Saving the children: The dark side of handmade rugs

A nonprofit group is fighting to get children out of rug factories in South Asia...

More than 800 producers have pledged to use only adult workers, and more than 1,000 retailers are selling rugs that are certified to be free of child labor.

Forced to work illegally as carpet weavers at various rug factories in Kathmandu, Nepal, Sanita Lama and Jaya Bhandari describe grim experiences from their childhood.

To help pay off the debts of her parents, Lama quit school and began working at age 8. Bhandari started at age 9. For two years, Lama says, she toiled at the loom for 13 hours a day, hand-knotting strands of carpet yarns in a dust-filled room. Bhandari describes chronic breathing and eye problems after his long shifts. Both say they withstood beatings and scolding at work.

Lama and Bhandari, now 20, were rescued in 1999 by the RugMark Foundation, which crusades against child labor in South Asia’s carpet industry. Founded in 1994, the international nonprofit organization aims to eliminate the use of children in rug mills in India, Nepal and Pakistan. Through its rescue and education programs, RugMark helps these youths mend their broken childhoods.

Now with its Most Beautiful Rug campaign, RugMark aims to increase consumer awareness of child-labor issues. In advertisements that began running last year, RugMark encourages shoppers to buy only carpets it has certified as free from child labor, “because an imported rug that was made using child labor is ugly no matter what it looks like,” the ads say.

“We are talking about globalization, the knowledge economy and biotech in the US,” says Kailash Satyarthi, RugMark’s founder. “But child slavery still exists in the world.” Satyarthi believes that these practices can end if more American shoppers request child-labor-free rugs.

Shoppers in the US and Canada can find RugMark-certified carpets at more than 1,000 retail locations. The rugs are imported from the 529 factories in Nepal and 290 in India that have pledged to use only adult workers. RugMark’s goal is to increase the North American market share of certified carpets to 15 percent, up from the current 5 percent. “Then we will truly impact industry practice,” says Nina Smith, executive director of RugMark.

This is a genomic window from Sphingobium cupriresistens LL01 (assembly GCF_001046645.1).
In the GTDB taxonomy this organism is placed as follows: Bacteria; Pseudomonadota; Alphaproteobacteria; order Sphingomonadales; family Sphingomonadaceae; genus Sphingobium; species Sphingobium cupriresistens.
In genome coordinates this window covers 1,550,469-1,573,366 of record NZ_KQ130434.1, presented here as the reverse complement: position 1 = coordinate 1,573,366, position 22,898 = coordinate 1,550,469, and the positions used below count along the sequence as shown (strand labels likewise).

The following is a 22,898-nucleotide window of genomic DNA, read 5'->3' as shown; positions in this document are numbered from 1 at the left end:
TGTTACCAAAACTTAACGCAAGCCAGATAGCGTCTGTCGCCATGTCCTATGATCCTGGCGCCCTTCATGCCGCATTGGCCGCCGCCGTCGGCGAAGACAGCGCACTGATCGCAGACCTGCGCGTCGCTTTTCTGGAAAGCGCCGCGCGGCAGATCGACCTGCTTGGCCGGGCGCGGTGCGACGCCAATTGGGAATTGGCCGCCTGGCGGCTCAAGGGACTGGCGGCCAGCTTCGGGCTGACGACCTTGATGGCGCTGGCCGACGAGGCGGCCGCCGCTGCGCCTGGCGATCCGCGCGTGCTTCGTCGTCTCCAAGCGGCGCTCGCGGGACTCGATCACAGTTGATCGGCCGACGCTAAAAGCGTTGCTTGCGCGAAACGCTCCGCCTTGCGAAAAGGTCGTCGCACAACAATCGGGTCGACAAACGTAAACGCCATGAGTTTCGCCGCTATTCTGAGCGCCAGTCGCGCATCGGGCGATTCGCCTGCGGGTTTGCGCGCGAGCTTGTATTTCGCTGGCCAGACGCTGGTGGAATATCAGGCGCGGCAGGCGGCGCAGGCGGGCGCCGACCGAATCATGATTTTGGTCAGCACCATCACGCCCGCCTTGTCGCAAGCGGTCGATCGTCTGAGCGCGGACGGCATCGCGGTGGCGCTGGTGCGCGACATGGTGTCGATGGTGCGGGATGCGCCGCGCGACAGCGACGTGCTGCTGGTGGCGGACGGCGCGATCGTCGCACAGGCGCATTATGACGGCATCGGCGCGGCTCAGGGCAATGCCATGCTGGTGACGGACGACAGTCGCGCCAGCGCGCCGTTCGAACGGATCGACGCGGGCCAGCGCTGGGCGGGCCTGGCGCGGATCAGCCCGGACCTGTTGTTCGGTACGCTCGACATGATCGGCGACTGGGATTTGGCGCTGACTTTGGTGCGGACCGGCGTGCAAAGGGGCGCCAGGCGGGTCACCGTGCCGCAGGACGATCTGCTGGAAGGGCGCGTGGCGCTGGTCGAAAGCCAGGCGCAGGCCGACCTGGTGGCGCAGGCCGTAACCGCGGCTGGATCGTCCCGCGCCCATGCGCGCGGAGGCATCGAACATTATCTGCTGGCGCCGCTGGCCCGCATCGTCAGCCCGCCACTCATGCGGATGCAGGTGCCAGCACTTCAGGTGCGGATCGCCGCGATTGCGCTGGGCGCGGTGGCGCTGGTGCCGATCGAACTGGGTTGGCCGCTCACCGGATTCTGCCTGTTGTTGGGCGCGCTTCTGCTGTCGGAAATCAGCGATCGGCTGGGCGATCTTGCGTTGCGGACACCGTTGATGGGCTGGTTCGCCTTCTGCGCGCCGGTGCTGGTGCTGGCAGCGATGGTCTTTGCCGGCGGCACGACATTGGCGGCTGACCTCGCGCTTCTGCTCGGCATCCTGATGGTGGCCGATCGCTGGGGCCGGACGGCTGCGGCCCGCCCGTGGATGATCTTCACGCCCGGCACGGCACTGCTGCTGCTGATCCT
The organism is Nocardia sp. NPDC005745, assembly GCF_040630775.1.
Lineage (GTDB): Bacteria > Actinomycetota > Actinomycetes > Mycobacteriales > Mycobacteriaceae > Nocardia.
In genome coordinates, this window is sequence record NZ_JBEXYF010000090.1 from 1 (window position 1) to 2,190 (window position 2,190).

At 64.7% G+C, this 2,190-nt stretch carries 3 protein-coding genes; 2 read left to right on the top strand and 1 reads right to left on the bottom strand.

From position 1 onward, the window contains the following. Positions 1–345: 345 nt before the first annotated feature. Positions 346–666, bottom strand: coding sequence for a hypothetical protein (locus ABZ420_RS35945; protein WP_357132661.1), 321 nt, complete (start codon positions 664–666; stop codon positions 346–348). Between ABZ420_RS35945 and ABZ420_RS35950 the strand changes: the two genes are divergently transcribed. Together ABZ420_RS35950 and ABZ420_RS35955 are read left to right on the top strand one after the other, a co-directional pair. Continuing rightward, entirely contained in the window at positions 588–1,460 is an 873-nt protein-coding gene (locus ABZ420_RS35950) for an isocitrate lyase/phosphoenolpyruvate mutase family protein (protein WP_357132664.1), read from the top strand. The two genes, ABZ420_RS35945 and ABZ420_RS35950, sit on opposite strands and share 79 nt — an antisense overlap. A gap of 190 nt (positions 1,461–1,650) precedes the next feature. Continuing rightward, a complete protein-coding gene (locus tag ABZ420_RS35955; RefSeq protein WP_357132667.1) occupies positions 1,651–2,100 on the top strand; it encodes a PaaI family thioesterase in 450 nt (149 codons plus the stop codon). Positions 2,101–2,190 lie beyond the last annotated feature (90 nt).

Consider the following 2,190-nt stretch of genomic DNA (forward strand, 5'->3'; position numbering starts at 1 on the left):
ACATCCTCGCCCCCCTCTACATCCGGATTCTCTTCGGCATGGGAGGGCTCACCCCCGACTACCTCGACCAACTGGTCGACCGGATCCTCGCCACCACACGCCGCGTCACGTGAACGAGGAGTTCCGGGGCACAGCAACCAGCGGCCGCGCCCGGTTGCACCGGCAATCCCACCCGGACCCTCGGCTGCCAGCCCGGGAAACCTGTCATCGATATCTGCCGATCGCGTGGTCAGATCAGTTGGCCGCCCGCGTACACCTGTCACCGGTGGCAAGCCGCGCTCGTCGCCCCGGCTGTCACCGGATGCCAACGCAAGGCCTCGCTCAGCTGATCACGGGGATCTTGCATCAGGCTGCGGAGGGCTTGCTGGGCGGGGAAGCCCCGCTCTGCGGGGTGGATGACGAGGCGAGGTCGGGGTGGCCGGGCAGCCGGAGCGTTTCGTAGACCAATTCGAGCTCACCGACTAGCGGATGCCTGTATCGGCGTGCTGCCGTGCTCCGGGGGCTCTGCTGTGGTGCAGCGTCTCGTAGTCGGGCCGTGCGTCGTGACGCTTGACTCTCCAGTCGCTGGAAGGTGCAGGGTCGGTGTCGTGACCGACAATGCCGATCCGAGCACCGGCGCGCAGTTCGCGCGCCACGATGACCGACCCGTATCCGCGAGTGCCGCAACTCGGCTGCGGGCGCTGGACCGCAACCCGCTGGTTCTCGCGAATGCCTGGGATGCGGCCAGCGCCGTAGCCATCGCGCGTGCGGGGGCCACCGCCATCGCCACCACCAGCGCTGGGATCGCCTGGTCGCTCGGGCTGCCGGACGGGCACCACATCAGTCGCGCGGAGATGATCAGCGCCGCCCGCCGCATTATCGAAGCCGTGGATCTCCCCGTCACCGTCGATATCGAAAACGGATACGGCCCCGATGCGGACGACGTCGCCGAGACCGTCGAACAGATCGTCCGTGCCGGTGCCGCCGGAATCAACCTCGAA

All rugs sold by Carpets of Imagination (www.acarpets.com), a custom-rug company in Petaluma, Calif., are manufactured in Nepal by a RugMark licensee. Owner and designer Alicia Keshishian aims, among other things, to debunk the myth that only children’s small fingers can weave intricate carpets. “Would you let a 10-year-old paint the wall in your house?” she asks. “Likewise, craftsmanship comes with age and experience.”

Smith agrees and adds that strong hands are often needed to tie the knots. Children are used to drive down the costs, she says.

International laws and treaties prohibit use of child workers under age 14, but many countries fail to enforce the rules. An estimated one in six children in the world works illegally, and nearly 300,000 are exploited in the carpet industry, according to studies by UNICEF, the United Nations International Labor Organization and the US Department of Labor.

RugMark founder Satyarthi, an Indian labor rights activist, began the organization after learning that children he was rescuing from illegal rug mills were being sent back to the factories. He decided to devise a better strategy-and create a label certifying that carpets are child-labor-free.

Rescued child weavers are sent to one of RugMark’s 13 facilities in India and Nepal. At these schools and rehabilitation centers, the former carpet kids can receive free education until they turn 18. Children over 14 are offered vocational training. To date, more than 3,172 children have been rescued.

To ensure that licensed factories comply, RugMark’s five inspectors conduct random inspections. Raids are launched at unlicensed sites if RugMark suspects underage children are being used.

While other child-labor-free labels exist, RugMark claims that its independence-it doesn’t manufacture carpets-gives its label more credibility. Some of the other labels have been initiated by the companies and governments themselves, “thus eliminating the prospect of an independent audit mechanism,” Satyarthi says.

A year ago, Barbara Jacobs, a carpet designer in Medfield, Mass., went to India to scout out a manufacturer for her new line of hand-knotted Tibetan rugs. When the factory manager she met could only offer a verbal promise that the rugs would not be tainted with child labor, she chose to work with a Nepalese licensee of RugMark. The group’s certification provides quality assurance, Jacobs says. “I want to tell my clients about the label, and I’m able to stand behind it.”

Not all dealers are so eager to discuss the issue. Keshishian, the carpet retailer, says her outreach efforts are sometimes met with resistance from industry professionals who don’t want to talk about the dark side of carpet manufacturing. “I heard merchants saying, ‘Why did you tell your customers?’ ” she says. “You will make everybody question how all the carpets are made.”

That’s exactly what RugMark is hoping to do. To that end, Lama and Bhandari toured the US last year to tell their stories. They do the same thing in Kathmandu, where they visit carpet factories and urge child workers to speak up for their rights. “If we can keep our hope, why can’t others?” Bhandari asks.